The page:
This is especially effective and probably necessary in volunteer organizations where the "line of authority" is blurred at best and absent at worst. The tacking initiative is deployed when all are literally and metaphorically equals, with no single person in charge, and all responsible for the effective execution of a single project, depending on the resources of several "integrated" resources. This approach, obviously requiring both more skill and more planning than riding a tail wind, for example, or even adjusting to a cross-wind, also spreads the responsibility across more than one set of shoulders, as it requires a culture of trust among those taking the initiative either to call a meeting formally or to bring the subject up in an informal setting which might present itself spontaneously.
Sometimes, too, this "tacking" initiative is required when the offending "controller" has authority over and is not perceiving him or herself to be dependent on the support of those in a "service" capacity to their needs. And in such a situation, those in supportive roles simply have to join together in some unofficial and unstructured and amorphous group to bring the issue forward, in order to avoid direct confrontation with the offending "superior".
It was Vice-president Joe Biden who articulated, early in his own presidential bid, that bigotry has grown considerably in its sophistication. No longer are racial slurs merely delivered by fists, or pistols, but they are contained with highly deceptive attitudes, body language and even in the wording of laws that are designed to discriminate, while pretending to "curb abuse" for example of the right to vote in the U.S. So, in a parallel manner, it could be argued that "discipline" has metamorphosed into various forms of confrontation all of them much more sophisticated that that proverbial "encounter" in the principal's office of an elementary or a secondary school, when one has " broken a rule" or committed a misconduct.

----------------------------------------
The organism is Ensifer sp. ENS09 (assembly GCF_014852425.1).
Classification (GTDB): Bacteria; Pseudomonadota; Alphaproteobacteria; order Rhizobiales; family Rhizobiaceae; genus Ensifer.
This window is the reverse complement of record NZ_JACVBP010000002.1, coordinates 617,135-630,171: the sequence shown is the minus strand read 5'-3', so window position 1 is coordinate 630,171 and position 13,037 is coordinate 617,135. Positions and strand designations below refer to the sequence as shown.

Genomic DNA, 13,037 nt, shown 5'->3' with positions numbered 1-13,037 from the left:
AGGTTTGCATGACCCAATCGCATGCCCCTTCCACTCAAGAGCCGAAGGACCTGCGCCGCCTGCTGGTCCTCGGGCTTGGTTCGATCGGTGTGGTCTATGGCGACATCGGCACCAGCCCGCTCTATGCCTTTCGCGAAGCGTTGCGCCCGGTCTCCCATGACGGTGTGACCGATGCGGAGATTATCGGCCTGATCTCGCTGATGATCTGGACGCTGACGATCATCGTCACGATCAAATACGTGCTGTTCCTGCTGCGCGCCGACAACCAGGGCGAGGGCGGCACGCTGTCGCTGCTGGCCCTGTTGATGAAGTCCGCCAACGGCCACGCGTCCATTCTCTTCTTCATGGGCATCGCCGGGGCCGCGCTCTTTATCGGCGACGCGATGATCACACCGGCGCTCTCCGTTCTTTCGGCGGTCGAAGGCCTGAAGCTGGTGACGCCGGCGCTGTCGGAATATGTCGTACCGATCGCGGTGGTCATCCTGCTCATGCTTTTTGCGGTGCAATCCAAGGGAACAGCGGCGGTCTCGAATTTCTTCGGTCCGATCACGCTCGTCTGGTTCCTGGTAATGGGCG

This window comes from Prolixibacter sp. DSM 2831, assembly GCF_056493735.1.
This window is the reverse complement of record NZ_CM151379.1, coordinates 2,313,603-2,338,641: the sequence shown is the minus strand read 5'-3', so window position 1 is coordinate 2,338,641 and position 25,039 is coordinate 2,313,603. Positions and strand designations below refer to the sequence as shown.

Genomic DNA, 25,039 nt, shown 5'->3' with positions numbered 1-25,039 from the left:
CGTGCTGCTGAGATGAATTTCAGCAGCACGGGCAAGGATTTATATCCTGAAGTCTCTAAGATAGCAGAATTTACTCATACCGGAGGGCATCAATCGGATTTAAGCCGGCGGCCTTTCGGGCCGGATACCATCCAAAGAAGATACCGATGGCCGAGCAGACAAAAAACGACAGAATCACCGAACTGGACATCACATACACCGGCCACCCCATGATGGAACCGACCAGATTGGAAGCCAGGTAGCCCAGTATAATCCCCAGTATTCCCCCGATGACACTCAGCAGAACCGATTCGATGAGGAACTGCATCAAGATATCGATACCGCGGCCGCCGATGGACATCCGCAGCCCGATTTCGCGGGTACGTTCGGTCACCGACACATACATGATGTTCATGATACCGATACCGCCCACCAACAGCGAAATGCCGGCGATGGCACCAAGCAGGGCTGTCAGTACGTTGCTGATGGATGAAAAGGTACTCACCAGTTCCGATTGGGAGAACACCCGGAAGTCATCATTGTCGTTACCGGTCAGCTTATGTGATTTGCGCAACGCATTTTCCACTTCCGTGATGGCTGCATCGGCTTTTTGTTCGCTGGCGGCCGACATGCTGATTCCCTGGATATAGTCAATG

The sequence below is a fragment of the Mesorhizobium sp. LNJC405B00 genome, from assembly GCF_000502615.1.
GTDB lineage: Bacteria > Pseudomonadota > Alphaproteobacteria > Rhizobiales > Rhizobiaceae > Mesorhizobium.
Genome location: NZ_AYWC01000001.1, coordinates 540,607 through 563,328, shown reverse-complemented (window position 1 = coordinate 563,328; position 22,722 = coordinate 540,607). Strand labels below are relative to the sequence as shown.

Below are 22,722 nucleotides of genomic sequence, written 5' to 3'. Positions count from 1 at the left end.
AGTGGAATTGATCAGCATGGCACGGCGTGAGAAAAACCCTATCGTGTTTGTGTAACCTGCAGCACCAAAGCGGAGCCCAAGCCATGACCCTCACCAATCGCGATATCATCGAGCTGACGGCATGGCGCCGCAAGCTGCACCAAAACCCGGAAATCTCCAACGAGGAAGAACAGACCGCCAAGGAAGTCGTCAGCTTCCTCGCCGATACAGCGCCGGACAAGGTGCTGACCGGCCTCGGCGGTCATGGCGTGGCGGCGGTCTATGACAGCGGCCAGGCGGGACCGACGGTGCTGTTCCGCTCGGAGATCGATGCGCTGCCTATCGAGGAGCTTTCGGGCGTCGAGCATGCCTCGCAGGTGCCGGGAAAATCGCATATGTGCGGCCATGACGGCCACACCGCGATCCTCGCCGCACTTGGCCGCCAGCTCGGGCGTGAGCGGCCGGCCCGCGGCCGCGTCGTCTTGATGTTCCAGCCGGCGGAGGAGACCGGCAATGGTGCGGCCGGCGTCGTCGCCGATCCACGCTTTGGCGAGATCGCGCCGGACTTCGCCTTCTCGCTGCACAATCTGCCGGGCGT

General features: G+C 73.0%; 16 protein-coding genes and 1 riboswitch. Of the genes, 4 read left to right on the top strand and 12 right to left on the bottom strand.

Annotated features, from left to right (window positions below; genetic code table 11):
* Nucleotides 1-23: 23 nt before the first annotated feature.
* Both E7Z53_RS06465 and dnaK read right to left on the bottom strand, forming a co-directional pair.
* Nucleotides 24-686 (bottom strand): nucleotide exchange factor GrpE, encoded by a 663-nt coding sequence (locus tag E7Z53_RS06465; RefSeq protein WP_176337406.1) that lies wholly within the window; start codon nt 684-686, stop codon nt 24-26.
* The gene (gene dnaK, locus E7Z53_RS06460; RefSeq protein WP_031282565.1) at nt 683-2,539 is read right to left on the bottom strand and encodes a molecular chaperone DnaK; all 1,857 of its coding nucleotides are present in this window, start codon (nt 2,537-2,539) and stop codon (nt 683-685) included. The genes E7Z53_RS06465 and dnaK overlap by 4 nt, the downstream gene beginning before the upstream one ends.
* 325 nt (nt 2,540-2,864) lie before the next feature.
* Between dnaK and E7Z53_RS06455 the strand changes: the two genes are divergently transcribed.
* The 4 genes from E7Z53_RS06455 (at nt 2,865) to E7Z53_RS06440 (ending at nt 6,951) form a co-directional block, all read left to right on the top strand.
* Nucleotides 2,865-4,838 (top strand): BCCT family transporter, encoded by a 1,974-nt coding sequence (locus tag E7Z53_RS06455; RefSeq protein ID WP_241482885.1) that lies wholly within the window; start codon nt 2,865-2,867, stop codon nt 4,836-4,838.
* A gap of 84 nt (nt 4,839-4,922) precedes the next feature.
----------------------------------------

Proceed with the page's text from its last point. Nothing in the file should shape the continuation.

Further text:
In both cases, however, the tacking initiative, and in the racially charged but deceptive laws and attitudes, one is prompted to ask, "Are we moving into a situation in which only indirect communication is either effective or preferred?" We all know that physical punishment, the kind that teachers and principals used to administer with a strap or even a yard stick (today a metre stick) had limited impact on those recipients who, while knowing they had done something "wrong" were unlikely to be persuaded that the "authority" had done something "right" in the administration of punishment.
At the core of many of our public disturbances today is the issue of how the law enforcement agents are to do their jobs, and how they are expected to do those jobs. Community policing, for example, is envisioned as a kind of preventive initiative, of the "tacking" kind, prior to the initiation and accumulation of a series of acts over which most law enforcement agencies would have limited power to control. However, while prevention of street atrocities is clearly preferred to after-the-fact over-the-top interventions of police violence, are there a growing number of occasions in which people in all organizations need to step up to confront, however diplomatically and "professionally" rather than "bullying" or sniping through gossip, those situations that seem offensive? Or are we becoming a culture of sensing offense sooner and more profoundly given the tsunami of both positive and negative information, both from news sources, and from our own organizations which have also grown highly sensitive to criticism from within and without, and not finding supporting resources to smooth the potholes along the workday highway.